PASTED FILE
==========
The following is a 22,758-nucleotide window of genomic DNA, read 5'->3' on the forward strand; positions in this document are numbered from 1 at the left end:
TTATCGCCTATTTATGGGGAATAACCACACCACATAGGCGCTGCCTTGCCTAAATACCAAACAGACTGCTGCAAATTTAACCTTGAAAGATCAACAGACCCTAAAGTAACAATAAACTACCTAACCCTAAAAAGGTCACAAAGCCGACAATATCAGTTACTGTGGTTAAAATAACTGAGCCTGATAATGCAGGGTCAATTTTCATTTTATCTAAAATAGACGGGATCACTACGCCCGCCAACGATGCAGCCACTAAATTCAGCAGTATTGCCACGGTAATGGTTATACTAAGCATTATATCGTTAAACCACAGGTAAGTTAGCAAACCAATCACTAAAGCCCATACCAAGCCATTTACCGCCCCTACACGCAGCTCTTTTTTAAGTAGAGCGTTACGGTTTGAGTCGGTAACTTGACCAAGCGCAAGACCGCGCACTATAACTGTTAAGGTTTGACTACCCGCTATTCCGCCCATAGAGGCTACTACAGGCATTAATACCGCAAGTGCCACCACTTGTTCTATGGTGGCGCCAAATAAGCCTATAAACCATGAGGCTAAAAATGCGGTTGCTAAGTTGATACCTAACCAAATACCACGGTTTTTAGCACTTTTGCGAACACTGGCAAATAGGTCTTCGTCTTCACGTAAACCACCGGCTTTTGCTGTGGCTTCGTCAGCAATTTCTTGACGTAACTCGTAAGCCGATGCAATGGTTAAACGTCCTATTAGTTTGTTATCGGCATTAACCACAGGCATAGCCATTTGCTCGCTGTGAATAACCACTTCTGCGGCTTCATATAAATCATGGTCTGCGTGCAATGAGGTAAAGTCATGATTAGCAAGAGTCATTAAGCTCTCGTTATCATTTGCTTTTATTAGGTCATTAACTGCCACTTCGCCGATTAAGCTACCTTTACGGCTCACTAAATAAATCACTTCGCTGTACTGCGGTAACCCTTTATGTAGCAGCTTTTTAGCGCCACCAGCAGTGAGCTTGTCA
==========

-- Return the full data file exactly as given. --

The following is a 22,758-nucleotide window of genomic DNA, read 5'->3' on the forward strand; positions in this document are numbered from 1 at the left end:
TTATCGCCTATTTATGGGGAATAACCACACCACATAGGCGCTGCCTTGCCTAAATACCAAACAGACTGCTGCAAATTTAACCTTGAAAGATCAACAGACCCTAAAGTAACAATAAACTACCTAACCCTAAAAAGGTCACAAAGCCGACAATATCAGTTACTGTGGTTAAAATAACTGAGCCTGATAATGCAGGGTCAATTTTCATTTTATCTAAAATAGACGGGATCACTACGCCCGCCAACGATGCAGCCACTAAATTCAGCAGTATTGCCACGGTAATGGTTATACTAAGCATTATATCGTTAAACCACAGGTAAGTTAGCAAACCAATCACTAAAGCCCATACCAAGCCATTTACCGCCCCTACACGCAGCTCTTTTTTAAGTAGAGCGTTACGGTTTGAGTCGGTAACTTGACCAAGCGCAAGACCGCGCACTATAACTGTTAAGGTTTGACTACCCGCTATTCCGCCCATAGAGGCTACTACAGGCATTAATACCGCAAGTGCCACCACTTGTTCTATGGTGGCGCCAAATAAGCCTATAAACCATGAGGCTAAAAATGCGGTTGCTAAGTTGATACCTAACCAAATACCACGGTTTTTAGCACTTTTGCGAACACTGGCAAATAGGTCTTCGTCTTCACGTAAACCACCGGCTTTTGCTGTGGCTTCGTCAGCAATTTCTTGACGTAACTCGTAAGCCGATGCAATGGTTAAACGTCCTATTAGTTTGTTATCGGCATTAACCACAGGCATAGCCATTTGCTCGCTGTGAATAACCACTTCTGCGGCTTCATATAAATCATGGTCTGCGTGCAATGAGGTAAAGTCATGATTAGCAAGAGTCATTAAGCTCTCGTTATCATTTGCTTTTATTAGGTCATTAACTGCCACTTCGCCGATTAAGCTACCTTTACGGCTCACTAAATAAATCACTTCGCTGTACTGCGGTAACCCTTTATGTAGCAGCTTTTTAGCGCCACCAGCAGTGAGCTTGTCA